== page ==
Last year during a baseball game, I won tickets to a pro wrestling event being held at the Washington WildThings ballpark. Since the guys were obviously on the road, I figured I’d go check it out. I watched pro wrestling on TV when I was younger, so it wasn’t completely foreign to me; however, I quickly learned that the world of indy wrestling was something I wasn’t really aware of, but it was still oddly familiar all the same.

At that show, I met local indy wrestler JaXon Argos. Because of him, I started going to events he was wrestling in and got to learn all about the grind that is independent wrestling. I instantly felt the same “at home” feeling at shows that I felt at a baseball stadium. The athletes are giving it their all and the fans are 100% behind their favorites. It just made sense to get into the world of indy wrestling.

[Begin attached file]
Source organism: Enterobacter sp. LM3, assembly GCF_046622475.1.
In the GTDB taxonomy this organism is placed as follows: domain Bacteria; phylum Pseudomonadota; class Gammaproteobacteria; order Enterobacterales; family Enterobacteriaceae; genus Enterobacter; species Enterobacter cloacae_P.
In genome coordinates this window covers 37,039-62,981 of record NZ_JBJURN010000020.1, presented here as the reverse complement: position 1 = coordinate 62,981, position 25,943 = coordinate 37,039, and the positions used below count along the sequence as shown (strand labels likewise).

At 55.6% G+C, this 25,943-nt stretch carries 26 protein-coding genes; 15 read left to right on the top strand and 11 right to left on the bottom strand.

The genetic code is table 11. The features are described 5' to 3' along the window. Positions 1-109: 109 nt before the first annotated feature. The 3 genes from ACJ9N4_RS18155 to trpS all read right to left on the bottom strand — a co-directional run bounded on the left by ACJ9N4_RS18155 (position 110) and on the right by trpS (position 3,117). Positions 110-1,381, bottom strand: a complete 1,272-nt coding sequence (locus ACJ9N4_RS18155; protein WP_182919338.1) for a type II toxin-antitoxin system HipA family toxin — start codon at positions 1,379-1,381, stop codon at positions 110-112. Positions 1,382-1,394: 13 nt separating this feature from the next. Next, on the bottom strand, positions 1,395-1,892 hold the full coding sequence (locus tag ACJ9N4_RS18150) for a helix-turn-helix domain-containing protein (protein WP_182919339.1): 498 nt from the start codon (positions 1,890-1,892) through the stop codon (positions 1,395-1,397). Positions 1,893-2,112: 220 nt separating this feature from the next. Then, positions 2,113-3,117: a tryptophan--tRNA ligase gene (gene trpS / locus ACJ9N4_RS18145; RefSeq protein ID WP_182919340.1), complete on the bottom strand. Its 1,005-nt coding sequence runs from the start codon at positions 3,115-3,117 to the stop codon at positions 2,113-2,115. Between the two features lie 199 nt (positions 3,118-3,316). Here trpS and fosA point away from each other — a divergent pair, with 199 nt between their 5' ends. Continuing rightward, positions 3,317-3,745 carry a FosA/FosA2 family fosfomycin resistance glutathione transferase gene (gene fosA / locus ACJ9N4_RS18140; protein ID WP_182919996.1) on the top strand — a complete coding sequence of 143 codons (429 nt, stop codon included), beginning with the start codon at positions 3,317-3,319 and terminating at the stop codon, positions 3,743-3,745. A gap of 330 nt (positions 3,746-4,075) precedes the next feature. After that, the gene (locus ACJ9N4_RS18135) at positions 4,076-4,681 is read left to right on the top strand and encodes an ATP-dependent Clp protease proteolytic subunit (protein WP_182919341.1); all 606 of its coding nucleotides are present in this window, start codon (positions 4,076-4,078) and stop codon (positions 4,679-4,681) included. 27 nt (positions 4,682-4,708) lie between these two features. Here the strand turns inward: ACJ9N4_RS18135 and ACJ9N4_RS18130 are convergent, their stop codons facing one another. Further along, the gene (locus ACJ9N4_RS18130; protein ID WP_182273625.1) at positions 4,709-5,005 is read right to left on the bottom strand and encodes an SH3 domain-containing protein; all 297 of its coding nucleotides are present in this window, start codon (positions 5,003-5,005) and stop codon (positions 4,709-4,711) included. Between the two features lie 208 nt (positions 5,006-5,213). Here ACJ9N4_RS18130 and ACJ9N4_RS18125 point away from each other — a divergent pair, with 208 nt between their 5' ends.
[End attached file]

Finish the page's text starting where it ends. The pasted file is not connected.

Indy wrestling and baseball will once again collide at WildThings Park when Argos throws out the first pitch for the Wrestling Night promo game being held on July 26th, the day before Big Time Wrestling comes back to the ballpark.


Argos talked about why the two worlds can come together so well and why it’s always a win to have him on the card, “Wrestling fans and baseball fans are both passionate about what they’re watching, and they know if they’re not loud, the atmosphere drops. Fortunately for fans of both, I hit a grand slam every time I enter the park or arena so the fans are on their feet at the end of it all anyway! – #2XROTY”

Yes… Argos is a 2 time rookie of the year. I won’t go into the details, but just know that anything can happen in the wrestling world.

From one wrestling Jaxon to another